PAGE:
Ending a marriage is rarely an easy decision. There are two ways to end a marriage in Georgia. You can petition the court for an annulment or a divorce.
Anyone who meets the residency requirements can petition the court for a divorce in Douglasville, GA. A spouse can seek a divorce on the no-fault grounds that the marriage is irretrievably broken. Georgia also has several fault grounds for divorce, including adultery, cruel treatment, desertion, and incurable mental illness.
However, the grounds for an annulment are different. Only a small number of marriages qualify for an annulment in Georgia.
How Is an Annulment Different From a Divorce in Georgia?
An annulment legally ends a marriage. However, unlike a divorce, an annulment voids the marriage. Therefore, when the court annuls a marriage, it is as if the marriage never occurred.
What Are the Grounds for an Annulment in Douglasville, GA?
There are several grounds for annulment in Georgia. Your marriage might qualify for an annulment if:
- At least one spouse did not have the mental ability to enter the marriage
- A spouse is legally married to another person
- The spouses are closely related by blood
- A spouse was coerced or forced to enter into the marriage
- A spouse was 16 years old or younger when the marriage took place
- A spouse fraudulently misleads the other spouse into marriage
Petitions for annulment must be filed with the Superior Court. Once the court enters an order of annulment, both parties can enter other marriages. They do not need to say they are divorced because an annulment voids the marriage.
Can You Get an Annulment if You Have Children?
Georgia does not permit couples to get an annulment if they have children or if a child is expected to be born of the marriage. Adopting a child is the same as giving birth to a child for annulment purposes. If you have children, you need to file a petition for divorce.
In a divorce action, child support is based on the Georgia child support guidelines. The guidelines create a presumptive amount for child support. However, judges can deviate from the presumptive amount for several reasons, including health insurance premiums and childcare expenses.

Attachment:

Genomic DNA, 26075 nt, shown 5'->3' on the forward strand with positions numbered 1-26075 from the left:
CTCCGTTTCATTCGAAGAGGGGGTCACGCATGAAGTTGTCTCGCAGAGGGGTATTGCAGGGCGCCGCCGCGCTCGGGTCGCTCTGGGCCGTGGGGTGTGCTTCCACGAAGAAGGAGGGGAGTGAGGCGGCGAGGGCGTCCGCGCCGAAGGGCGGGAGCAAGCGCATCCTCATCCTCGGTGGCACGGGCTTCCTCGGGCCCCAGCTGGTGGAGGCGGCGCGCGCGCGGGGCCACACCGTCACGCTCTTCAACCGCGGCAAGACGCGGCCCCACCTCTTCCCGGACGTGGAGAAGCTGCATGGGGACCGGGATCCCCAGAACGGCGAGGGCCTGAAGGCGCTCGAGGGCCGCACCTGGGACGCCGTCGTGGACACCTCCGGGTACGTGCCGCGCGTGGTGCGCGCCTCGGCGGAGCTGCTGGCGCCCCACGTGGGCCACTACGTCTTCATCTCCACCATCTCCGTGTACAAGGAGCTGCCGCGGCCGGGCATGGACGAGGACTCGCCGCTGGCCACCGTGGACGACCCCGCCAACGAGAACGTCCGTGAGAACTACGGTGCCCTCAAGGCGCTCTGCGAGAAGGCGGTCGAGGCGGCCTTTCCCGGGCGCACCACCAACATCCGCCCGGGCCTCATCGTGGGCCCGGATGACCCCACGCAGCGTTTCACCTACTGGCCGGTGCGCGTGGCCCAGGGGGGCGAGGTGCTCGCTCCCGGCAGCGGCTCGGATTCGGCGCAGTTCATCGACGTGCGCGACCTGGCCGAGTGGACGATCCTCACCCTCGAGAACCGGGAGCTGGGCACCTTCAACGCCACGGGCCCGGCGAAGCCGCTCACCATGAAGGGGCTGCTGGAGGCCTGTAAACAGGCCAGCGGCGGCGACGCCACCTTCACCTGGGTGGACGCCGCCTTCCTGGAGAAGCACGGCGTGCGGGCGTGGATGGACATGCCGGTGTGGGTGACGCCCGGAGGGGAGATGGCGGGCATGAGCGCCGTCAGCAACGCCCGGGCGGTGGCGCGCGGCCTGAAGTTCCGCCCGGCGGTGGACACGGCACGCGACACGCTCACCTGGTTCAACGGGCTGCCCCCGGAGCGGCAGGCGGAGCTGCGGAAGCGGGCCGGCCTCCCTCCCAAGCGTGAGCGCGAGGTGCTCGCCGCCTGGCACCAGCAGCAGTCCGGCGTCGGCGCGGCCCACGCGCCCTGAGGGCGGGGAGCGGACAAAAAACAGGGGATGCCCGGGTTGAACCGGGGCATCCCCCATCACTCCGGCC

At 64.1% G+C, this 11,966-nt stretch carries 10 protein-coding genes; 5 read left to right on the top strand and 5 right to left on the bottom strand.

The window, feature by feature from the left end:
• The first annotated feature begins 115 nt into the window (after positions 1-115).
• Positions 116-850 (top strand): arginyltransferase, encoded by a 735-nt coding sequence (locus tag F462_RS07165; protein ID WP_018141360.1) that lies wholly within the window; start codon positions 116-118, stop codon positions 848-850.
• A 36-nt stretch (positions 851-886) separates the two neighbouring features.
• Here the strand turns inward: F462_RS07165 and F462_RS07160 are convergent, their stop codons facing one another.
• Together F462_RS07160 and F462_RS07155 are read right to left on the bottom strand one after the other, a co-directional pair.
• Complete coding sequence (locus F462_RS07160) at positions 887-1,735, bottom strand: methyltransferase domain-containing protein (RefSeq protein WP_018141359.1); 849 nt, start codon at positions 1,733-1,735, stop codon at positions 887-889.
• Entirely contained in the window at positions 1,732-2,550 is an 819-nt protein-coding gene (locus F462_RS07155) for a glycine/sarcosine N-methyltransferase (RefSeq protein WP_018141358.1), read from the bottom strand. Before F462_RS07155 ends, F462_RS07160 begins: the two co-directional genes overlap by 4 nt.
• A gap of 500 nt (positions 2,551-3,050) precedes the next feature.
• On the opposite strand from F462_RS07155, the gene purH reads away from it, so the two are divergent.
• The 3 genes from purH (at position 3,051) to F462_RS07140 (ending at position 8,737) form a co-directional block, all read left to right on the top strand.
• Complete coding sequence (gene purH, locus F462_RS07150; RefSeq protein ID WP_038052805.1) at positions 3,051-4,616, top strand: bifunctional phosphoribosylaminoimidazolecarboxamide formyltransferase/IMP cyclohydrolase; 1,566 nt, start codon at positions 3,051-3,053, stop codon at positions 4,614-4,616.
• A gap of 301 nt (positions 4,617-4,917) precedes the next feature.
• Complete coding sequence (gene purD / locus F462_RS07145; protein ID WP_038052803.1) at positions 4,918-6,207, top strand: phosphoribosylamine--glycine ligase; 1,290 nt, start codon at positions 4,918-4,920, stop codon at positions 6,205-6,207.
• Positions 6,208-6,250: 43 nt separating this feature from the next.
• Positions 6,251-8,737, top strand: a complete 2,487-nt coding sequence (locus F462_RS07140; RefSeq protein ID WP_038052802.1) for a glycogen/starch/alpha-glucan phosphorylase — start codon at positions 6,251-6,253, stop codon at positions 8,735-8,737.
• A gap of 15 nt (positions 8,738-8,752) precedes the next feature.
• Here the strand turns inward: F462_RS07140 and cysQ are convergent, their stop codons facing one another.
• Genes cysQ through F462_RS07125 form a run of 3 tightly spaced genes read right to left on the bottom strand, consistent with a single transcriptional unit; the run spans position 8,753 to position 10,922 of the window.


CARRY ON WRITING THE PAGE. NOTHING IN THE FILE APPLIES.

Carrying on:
Child custody is based on what is in the child’s best interest. Parents are encouraged to develop a parenting plan and time-sharing schedule that works best for their family. However, the courts retain jurisdiction over the child custody to change plans if the judge believes the plan is not in the child’s best interest.
How Does the Court Handle Property Division and Alimony in an Annulment?
Because an annulment voids the marriage, there is no marital property to divide. Typically, the spouses retain the property they had before marriage or purchased during the marriage. However, some issues may arise when parties hold property jointly during the marriage.
Likewise, spousal support is not an issue in an annulment. Since an annulment treats the marriage as if it never occurred, there are no grounds to grant alimony in an annulment.
In a divorce, marital property is divided according to equitable distribution. It is important to understand that equitable distribution does not mean a 50-50 split. Instead, the court decides asset division based on what is fair based on the facts of the case.
Georgia decides alimony cases based on the facts of a case. The judge may consider all factors, including reasons for the breakup of the marriage. Alimony may be awarded as a lump sum, temporary alimony, periodic alimony, or permanent alimony payments.
Why Would Parties Seek an Annulment Instead of a Divorce?
A common reason for seeking an annulment instead of a divorce is on religious grounds. It is better to void the marriage instead of divorcing. However, because the grounds for annulment are very limited, a divorce is the only option for legally ending a marriage for many couples.
Annulments prevent parties from claiming an interest in the other party’s estate when they die. It also prevents parties from claiming spousal benefits for retirement or disability.
An annulment can be quicker than a divorce. If the other party does not contest the annulment, the judge could enter a default order any time after 30 days of service of the petition on the opposing party. In this case, an annulment could end the marriage very quickly with less cost.
The decision whether to petition for a divorce or annulment should be made after seeking advice from an experienced Douglasville divorce lawyer. While an annulment might be desirable for some reasons, a divorce might be a better option. An attorney can tell you if your marriage qualifies for an annulment and whether an annulment or a divorce is best given your circumstances.
Contact the Georgia Family Law Firm of Bardley McKnight Law for Help Today
We proudly serve Douglas County and its surrounding areas:
Law Firm of Bardley McKnight Law Offices
12461 Veterans Memorial Hwy, Suite 470
Douglasville, GA 30134